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Robin Hood 1.2

October 14th, 2006 (06:50 pm)

The Dominic Minghella Robin Hood is still curiously missing heart and soul, I'm afraid. The annoying thing is that it's watchable but there are frequent moments of pain. Robin's and Much's vests looked as if they had been bought from Marks & Spencer and rolled in some Hungarian mud, and damaged the mediaevalness of the Robin experience. A decision has clearly been made to give these characters a hard fight towards heroism, but none of them seem particularly attractive and if anything they remain weak. Little John and his men spent too much time declaring their self-interest, to the effect that their eventual journey to Nottingham to rescue Robin seemed implausible; the exchange between John and his son didn't ring true somehow. The series seems far more interested, and to believe in, the sheriff and Guy of Gisburne; their motives seem credible, underlined by the sheriff's casual but effective tongue-cutting sadism. (Notice that this Sheriff is called 'Vesey', not Robert de Rainault; while the latter name wasn't original to the Nickolas Grace sheriff of Robin of Sherwood it's been put aside in a clear attempt to avoid Richard Carpenter's lawyers knocking on the door.) I'm not convinced by the dynamic between the outlaws, either.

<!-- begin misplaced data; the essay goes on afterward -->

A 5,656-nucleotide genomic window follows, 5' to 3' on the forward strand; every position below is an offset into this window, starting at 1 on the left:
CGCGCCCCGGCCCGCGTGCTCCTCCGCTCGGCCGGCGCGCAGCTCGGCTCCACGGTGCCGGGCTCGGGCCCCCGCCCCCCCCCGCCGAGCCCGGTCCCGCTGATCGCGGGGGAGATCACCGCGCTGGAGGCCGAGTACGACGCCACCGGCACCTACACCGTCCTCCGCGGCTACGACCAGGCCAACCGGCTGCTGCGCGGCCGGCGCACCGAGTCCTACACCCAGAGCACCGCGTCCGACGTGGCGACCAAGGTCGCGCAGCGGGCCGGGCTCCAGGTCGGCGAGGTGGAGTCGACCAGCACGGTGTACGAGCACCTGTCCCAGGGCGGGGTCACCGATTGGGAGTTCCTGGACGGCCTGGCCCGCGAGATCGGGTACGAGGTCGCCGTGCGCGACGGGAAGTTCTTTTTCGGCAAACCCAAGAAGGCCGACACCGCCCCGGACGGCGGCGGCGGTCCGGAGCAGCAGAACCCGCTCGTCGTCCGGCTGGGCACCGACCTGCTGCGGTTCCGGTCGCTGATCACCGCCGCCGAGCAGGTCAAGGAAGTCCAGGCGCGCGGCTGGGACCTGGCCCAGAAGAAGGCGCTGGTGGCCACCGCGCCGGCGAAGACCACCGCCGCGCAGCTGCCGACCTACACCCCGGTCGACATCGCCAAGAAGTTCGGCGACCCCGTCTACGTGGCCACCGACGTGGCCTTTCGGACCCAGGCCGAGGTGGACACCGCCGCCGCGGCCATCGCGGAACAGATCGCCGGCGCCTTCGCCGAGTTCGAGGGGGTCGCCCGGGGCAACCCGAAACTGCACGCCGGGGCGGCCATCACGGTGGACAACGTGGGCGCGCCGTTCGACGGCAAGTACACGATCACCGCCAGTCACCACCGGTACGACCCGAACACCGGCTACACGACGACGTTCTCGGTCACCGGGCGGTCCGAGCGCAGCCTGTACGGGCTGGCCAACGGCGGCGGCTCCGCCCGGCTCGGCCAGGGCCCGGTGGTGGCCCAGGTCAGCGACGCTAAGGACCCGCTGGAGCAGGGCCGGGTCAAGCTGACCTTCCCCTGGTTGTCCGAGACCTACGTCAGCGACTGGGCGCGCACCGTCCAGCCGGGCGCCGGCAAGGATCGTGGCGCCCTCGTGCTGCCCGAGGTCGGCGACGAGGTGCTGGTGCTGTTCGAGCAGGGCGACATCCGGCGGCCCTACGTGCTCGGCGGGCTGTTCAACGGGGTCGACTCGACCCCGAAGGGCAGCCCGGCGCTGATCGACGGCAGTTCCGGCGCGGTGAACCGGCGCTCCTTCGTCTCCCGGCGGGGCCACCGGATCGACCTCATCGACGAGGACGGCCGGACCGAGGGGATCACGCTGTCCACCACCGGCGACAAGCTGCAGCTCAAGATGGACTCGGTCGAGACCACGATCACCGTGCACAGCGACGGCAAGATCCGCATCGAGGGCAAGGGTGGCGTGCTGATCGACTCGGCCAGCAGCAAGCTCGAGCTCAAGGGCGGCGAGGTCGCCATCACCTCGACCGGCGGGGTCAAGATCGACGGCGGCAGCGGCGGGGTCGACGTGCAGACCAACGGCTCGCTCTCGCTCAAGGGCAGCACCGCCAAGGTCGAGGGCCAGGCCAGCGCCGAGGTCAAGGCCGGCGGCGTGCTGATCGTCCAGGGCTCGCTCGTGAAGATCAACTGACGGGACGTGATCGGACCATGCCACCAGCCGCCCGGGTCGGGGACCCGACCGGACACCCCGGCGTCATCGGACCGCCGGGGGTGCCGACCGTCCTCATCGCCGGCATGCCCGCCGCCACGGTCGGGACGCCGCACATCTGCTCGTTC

Still, Paul Cornell writes next week's, and he's been defending the series stoutly on his blog.


Posted by: zephyr (vescoiya)
Posted at: October 14th, 2006 09:06 pm (UTC)

hmm sounds painful. Pity as it is such a good story that they are mangaling it with bad portrayals

Posted by: parrot_knight (parrot_knight)
Posted at: October 14th, 2006 11:05 pm (UTC)

The show certainly hasn't hit the ground running, but I'm hoping it will improve. If not, then we might just see the Robin of Sherwood 'Twenty Years On' project Richard Carpenter has been working on in the last few months at the behest of ITV, though this might just be spending money on a project that ringfences those parties' additions to the legend, and was never seriously intended to reach the screen.

Posted by: Disparate Housewife (wryelle)
Posted at: October 14th, 2006 09:08 pm (UTC)

Arse to hear its poo. (I'm so plocked I had to be told how to spell arse. Haducjkec (sp???) is a v. good restuarant.).

I havn't seen the first episode yet, even.

Posted by: Pellegrina (pellegrina)
Posted at: October 14th, 2006 09:29 pm (UTC)
South Park Faral

I think it's fairly poo with some redeeming features, so you'll probably think it's fantastic with minor annoyances ;-)

Posted by: parrot_knight (parrot_knight)
Posted at: October 14th, 2006 11:03 pm (UTC)

I find myself being sorry now that my comments have been interpreted as meaning that "it's poo". I'm hopeful that as the series develops a more successful working synthesis between what I think of as the 'modern swashbuckler' elements - swordplay and Matrix-fashion slow-motion action filming - and the 'modern drama' elements, with Marian choosing between the practicality of accommodating the demands on her of Guy of Gisborne, and her old romantic attachment to Robin; her idealism, like that of all the other characters, is being underplayed now, but this might change.